That leave be granted to introduce a Bill entitled an Act to require the making of an order which allocates funds raised by the local property tax to each local authority and for that purpose to amend the Finance (Local Property Tax) Act 2012 and to provide for related matters.
The spirit of the Bill is to ensure that a percentage of the property tax collected in a local authority area is retained for use in that area to maintain and improve local services.
I thank the Ceann Comhairle for giving me the opportunity to move the Finance (Local Property Tax) (Amendment) (No. 2) Bill 2014. This Bill, if enacted, would give effect to a Government commitment, made on 12 March 2013 by the Minister for the Environment, Community and Local Government, Deputy Hogan, that 80% of the local property tax collected in a local authority area will be retained for use by the local authority to fund local services. This commitment has not been included in local property tax legislation leaving it open to be reneged upon. Unfortunately, this has already happened this year, with a significant proportion of the property tax being used to fund the establishment of Irish Water instead of local services as promised.
Many constituents have raised concerns with me about the property tax. There are some who do not want to pay a property tax and do not think it is a fair tax. However, most have informed me that they do not have a problem paying a property tax if it will benefit local services in their area. They want to see a difference being made on the ground in their local community.
Services that are the responsibility of a local authority include the following - libraries, open spaces, public parks, street maintenance and street lighting, and fire and emergency services. These are services that benefit all members of the community.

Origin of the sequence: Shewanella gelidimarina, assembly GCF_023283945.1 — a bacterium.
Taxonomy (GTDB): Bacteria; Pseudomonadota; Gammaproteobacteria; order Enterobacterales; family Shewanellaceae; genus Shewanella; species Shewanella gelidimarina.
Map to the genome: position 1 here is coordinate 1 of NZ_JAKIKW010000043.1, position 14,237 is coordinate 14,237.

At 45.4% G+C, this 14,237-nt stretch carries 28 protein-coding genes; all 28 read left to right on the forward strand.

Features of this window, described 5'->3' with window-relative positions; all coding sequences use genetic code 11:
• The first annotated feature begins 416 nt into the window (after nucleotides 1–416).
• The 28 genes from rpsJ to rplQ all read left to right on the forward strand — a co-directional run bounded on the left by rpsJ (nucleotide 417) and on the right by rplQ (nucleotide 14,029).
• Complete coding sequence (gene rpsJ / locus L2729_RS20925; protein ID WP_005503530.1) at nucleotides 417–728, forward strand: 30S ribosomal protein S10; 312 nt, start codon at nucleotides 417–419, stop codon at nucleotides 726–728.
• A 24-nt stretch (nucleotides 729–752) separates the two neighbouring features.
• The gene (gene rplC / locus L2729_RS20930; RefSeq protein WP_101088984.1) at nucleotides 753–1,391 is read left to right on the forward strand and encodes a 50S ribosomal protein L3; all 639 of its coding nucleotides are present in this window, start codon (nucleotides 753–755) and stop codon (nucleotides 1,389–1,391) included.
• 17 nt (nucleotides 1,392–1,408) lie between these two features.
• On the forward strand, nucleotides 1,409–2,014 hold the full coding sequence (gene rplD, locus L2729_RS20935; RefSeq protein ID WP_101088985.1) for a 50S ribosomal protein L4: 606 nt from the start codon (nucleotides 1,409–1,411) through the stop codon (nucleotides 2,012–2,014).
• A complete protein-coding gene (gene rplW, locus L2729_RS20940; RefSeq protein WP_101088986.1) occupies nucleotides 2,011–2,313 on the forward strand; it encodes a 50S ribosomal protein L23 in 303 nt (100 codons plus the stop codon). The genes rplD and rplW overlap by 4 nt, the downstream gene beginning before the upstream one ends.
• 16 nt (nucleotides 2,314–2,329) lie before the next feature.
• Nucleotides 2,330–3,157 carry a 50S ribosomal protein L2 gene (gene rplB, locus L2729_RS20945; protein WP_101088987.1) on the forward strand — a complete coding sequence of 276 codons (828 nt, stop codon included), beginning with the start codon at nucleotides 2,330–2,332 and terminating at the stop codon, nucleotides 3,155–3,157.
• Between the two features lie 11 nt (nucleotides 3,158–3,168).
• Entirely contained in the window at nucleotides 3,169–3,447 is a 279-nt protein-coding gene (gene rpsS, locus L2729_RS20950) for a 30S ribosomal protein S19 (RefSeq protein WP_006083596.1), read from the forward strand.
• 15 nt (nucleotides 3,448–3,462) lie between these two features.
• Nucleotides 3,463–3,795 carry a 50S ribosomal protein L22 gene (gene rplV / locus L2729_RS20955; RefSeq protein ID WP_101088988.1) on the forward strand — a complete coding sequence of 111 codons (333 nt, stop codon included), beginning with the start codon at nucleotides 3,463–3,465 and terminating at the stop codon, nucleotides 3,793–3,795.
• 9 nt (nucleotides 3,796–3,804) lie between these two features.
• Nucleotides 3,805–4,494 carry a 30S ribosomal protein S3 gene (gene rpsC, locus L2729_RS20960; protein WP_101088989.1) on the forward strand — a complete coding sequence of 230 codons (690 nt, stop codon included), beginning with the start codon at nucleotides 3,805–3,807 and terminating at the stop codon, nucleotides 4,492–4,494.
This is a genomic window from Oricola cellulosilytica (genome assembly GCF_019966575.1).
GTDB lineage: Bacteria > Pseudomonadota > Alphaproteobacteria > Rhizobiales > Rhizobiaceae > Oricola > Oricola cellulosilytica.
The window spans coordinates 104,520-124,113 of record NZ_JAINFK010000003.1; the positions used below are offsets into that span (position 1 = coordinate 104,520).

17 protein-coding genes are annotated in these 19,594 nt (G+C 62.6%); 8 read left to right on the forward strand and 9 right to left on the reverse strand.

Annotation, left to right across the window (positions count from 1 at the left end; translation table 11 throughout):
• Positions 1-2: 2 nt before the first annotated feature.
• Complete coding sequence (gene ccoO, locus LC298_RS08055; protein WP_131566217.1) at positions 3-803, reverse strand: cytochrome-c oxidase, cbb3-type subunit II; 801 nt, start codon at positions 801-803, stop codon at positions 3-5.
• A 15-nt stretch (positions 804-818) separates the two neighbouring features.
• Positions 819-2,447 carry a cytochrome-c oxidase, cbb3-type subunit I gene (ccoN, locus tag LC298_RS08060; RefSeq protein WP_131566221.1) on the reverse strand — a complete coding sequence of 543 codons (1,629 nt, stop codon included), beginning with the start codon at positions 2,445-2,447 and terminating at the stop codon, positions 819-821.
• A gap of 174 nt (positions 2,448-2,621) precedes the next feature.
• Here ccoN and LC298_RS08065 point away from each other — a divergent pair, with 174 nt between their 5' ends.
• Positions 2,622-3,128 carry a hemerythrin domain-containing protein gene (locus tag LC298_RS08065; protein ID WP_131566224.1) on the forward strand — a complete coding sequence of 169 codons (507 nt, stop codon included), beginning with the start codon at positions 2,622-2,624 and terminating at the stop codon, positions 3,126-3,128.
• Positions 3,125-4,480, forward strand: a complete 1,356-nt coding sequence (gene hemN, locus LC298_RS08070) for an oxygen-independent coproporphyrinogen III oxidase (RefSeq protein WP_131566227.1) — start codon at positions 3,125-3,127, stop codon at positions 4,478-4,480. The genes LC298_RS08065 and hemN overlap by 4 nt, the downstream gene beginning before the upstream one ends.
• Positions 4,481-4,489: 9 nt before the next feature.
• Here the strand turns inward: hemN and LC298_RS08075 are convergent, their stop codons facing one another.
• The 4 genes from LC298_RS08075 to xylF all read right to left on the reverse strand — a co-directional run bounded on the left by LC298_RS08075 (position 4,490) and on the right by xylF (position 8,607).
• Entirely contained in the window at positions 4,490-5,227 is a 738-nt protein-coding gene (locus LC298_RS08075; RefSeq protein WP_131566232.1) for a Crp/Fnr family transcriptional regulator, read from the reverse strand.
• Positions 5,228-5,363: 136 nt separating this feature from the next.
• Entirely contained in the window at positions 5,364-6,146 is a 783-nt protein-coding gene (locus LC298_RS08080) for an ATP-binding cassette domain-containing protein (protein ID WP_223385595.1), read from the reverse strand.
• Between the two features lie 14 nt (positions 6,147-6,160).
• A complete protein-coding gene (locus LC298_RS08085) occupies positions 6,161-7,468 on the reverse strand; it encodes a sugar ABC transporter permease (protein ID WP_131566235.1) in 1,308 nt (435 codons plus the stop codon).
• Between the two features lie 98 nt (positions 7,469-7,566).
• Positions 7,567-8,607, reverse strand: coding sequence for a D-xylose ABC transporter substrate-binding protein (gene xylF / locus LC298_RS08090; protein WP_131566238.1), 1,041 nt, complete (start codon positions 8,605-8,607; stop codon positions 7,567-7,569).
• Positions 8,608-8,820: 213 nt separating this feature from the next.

It is only fair that taxpayers are provided with concrete assurance as to where their hard-earned money paid as property tax will be used in their areas and perhaps a breakdown of this money and how it is spent could be provided by each local authority to each household in order to ensure full transparency and accountability of local property tax moneys collected.
It is my worry that if legislation is not introduced to ensure that 80% of the tax is allocated to the local authority and the local authority has the power to set property tax rates in the future, local authorities may be more likely to seek increases in the property tax rate of up to 15% in the future. This leads to concerns that hard-pressed families will be charged even more tax when some are already not satisfied with the services they receive from their local authority. A further hike in property tax would be the final straw for many families which are already struggling financially.
It is extremely worrying that property prices in Dublin are increasing rapidly once again. People now face the prospect of being priced out of the housing market. For many, renting is the only option available for the foreseeable future. Dublin residents are paying the highest level of property tax in the country because of the higher price of property in the city. It is only right that taxes paid on Dublin properties should be ring-fenced and remain in Dublin to benefit the communities in which they are paid.
This Bill will also bring Ireland in line with other countries the local services of which are already administered by local authorities and financed by local service charges similar to a property tax.
I thank the Ceann Comhairle, the Bills Office, the Library and Research Service and support staff for help with this Bill. It is a short and concise Bill and I hope it will be debated and enacted quickly and as soon as possible by the Government. It simply ensures that the Government keeps its promise about how the local property tax should be used and provides greater transparency for taxpayers by showing them where exactly their money is being spent.